“My team from Vunisea consisting of extension officials as well as Animal Health and Production officials camped at the village for some time as we decided that the village needed proper training in order for them to grow quality vegetables for their meals.
“During the course of the training, firstly, villagers were taught the importance of keeping their animals in their pens so that they were not given the liberty of roaming the village and damaging plants,” explained Dugucagi.
Dugucagi further explained that vegetable training was done next from land preparation right up till harvesting period.
“We worked with the villagers in setting up their plots and of course assistance was poured into the village in terms of vegetable seeds as well as dalo ni tana and kumala planting materials which totalled $2000 worth of assistance,” explained Dugucagi.
Forty-four year old Cagi Naitauyavu is now the key man in the village for looking after farm development and says that there has been a major change in the diet of every meal in the village.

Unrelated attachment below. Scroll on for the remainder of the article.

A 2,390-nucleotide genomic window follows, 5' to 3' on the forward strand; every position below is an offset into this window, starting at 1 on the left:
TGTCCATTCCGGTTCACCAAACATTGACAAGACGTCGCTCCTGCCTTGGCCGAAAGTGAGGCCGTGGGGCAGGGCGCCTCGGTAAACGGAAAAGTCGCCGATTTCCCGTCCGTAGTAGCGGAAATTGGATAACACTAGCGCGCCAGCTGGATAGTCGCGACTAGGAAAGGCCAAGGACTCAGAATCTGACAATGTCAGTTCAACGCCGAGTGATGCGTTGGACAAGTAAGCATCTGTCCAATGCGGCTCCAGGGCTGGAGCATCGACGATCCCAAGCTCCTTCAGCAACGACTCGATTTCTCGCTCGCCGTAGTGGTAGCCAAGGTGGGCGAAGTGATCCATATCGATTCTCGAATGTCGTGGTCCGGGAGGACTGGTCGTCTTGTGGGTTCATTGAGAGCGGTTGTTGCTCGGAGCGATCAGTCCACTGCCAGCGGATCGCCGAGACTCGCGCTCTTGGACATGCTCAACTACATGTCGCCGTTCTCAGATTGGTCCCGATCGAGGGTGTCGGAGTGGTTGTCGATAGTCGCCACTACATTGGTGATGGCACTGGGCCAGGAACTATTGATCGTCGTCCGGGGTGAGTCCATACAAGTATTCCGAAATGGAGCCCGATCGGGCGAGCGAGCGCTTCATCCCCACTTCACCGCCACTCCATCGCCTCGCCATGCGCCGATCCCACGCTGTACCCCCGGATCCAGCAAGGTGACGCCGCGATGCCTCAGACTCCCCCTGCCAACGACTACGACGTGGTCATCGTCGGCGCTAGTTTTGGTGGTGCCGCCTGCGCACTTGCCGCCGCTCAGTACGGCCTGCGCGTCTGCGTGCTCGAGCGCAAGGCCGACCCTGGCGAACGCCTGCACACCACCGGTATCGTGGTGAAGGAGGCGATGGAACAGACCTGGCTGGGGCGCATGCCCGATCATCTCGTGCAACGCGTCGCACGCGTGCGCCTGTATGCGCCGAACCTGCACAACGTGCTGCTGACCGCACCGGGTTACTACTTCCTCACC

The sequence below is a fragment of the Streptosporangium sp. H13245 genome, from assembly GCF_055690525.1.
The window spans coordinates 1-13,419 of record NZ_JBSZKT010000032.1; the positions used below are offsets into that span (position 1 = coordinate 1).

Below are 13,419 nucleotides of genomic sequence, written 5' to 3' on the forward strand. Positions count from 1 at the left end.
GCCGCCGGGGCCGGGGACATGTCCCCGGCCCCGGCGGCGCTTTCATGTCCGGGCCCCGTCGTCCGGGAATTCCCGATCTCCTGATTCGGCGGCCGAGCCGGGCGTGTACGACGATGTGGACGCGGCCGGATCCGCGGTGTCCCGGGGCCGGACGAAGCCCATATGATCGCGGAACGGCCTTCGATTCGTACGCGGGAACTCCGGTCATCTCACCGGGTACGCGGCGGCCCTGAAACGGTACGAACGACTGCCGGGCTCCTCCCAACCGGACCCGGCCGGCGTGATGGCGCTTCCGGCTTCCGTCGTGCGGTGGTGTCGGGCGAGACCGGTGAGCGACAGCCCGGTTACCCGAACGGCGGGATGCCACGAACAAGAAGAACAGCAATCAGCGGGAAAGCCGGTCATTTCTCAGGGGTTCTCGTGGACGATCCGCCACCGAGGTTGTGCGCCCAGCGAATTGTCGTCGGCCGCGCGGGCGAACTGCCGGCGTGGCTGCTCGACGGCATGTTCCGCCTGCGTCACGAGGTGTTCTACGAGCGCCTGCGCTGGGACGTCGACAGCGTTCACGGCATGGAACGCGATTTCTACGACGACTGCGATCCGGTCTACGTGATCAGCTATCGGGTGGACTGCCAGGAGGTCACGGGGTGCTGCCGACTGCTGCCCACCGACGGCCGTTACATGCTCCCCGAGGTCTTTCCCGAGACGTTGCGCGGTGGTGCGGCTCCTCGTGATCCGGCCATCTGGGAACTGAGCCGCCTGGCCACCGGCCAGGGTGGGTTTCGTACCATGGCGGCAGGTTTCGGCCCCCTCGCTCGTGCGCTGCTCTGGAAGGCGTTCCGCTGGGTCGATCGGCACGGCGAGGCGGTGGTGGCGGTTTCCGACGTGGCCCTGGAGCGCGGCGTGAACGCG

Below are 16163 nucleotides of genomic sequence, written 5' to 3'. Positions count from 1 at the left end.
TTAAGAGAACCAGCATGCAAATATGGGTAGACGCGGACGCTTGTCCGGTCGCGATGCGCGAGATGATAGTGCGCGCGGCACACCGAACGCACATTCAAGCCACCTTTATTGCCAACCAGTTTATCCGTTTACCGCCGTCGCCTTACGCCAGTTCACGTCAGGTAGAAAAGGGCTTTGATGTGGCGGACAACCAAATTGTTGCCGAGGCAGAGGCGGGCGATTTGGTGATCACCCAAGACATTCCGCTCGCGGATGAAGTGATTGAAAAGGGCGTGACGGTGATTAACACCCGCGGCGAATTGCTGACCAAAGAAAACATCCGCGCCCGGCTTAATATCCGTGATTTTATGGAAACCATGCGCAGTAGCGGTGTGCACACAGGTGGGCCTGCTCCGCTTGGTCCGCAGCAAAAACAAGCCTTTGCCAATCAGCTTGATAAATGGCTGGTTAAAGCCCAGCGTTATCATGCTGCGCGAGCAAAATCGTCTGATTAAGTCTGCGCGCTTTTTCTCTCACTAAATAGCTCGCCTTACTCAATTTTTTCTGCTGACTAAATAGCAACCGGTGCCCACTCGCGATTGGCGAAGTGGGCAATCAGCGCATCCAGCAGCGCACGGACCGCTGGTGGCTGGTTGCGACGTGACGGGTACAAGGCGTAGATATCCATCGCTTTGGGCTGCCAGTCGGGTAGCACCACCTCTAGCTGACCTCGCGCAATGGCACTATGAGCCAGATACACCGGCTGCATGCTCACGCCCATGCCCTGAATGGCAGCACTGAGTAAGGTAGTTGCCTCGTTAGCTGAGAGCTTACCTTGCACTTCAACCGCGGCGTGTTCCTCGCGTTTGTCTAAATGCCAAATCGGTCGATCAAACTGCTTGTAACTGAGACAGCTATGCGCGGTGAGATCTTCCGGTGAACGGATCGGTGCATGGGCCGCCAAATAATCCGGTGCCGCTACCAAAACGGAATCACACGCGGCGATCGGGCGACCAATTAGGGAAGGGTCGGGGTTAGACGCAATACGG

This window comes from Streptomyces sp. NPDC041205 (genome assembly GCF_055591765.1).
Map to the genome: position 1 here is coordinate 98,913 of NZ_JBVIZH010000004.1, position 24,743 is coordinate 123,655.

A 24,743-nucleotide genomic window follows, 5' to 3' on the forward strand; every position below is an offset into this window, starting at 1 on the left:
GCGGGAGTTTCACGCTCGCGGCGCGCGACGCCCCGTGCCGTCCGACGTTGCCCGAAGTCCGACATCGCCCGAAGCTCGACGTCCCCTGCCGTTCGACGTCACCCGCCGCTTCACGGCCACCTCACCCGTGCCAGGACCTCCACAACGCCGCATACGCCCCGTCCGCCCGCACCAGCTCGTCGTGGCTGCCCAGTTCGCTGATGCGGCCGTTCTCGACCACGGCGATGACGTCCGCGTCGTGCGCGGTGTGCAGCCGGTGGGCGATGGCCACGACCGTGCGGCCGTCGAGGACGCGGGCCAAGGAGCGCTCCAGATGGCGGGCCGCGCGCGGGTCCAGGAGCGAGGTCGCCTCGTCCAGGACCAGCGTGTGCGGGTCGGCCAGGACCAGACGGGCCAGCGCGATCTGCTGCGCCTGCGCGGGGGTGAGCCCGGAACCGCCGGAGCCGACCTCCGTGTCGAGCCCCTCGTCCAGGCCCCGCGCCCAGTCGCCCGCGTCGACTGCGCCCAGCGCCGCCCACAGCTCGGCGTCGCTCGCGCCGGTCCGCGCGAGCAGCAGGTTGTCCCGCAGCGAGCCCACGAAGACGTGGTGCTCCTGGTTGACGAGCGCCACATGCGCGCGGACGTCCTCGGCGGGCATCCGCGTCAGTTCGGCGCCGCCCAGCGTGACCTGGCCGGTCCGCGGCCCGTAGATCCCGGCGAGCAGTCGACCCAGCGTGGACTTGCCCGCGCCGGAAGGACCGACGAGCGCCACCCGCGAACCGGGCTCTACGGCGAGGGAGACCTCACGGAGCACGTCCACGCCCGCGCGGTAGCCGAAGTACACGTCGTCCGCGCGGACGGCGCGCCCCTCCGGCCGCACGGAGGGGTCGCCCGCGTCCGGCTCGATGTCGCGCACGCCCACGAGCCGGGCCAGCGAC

“This is of course evident in the tables of every family in the village as we now have capsicum, Chinese cabbage, English cabbage, varieties of bean, corn, carrot, tomatoes, cucumber, eggplant, spring onion, lettuce and so much more,” explained Cagi.
“We have been planting using the integrated approach as the vegetable plots are sitting right under our coconut trees which lead right to the beach and we have called it the Garden of Eden,” smiled Cagi proudly.
The father of five children says that the hard work has paid off and now they able to see the great changes in the lives of the villagers.
“With the inclusion of healthy fruits and vegetables in our diet, young children are hardly sick as well as the elderly and there is so much energy in the village as villagers try to produce more nutritious produce on the farm,” explained Cagi.